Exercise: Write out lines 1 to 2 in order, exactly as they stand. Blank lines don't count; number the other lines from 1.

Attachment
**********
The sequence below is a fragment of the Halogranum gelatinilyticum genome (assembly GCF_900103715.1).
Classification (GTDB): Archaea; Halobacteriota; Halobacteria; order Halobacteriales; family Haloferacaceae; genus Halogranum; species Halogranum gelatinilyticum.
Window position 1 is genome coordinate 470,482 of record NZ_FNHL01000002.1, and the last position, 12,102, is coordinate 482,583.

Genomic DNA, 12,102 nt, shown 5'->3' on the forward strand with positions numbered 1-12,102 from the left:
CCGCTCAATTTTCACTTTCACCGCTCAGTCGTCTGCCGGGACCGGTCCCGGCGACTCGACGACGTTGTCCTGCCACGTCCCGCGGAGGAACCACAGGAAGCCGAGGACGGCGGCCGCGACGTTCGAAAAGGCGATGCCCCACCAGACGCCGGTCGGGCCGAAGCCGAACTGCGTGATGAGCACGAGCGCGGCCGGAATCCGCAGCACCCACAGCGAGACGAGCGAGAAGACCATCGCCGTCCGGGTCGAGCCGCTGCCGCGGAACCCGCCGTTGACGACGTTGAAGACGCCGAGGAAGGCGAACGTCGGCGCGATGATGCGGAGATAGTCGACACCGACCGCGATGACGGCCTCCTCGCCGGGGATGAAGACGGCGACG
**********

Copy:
The sequence below is a fragment of the Halogranum gelatinilyticum genome (assembly GCF_900103715.1).
Classification (GTDB): Archaea; Halobacteriota; Halobacteria; order Halobacteriales; family Haloferacaceae; genus Halogranum; species Halogranum gelatinilyticum.